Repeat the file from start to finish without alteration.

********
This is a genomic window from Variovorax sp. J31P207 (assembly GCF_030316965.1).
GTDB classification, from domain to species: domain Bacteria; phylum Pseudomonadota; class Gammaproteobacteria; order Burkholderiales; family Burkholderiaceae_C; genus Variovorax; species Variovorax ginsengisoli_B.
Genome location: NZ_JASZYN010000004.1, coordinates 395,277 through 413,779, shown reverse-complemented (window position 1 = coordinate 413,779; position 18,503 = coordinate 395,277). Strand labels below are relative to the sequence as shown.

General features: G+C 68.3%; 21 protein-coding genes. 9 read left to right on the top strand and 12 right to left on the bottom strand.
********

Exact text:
This is a genomic window from Variovorax sp. J31P207 (assembly GCF_030316965.1).
GTDB classification, from domain to species: domain Bacteria; phylum Pseudomonadota; class Gammaproteobacteria; order Burkholderiales; family Burkholderiaceae_C; genus Variovorax; species Variovorax ginsengisoli_B.
Genome location: NZ_JASZYN010000004.1, coordinates 395,277 through 413,779, shown reverse-complemented (window position 1 = coordinate 413,779; position 18,503 = coordinate 395,277). Strand labels below are relative to the sequence as shown.

General features: G+C 68.3%; 21 protein-coding genes. 9 read left to right on the top strand and 12 right to left on the bottom strand.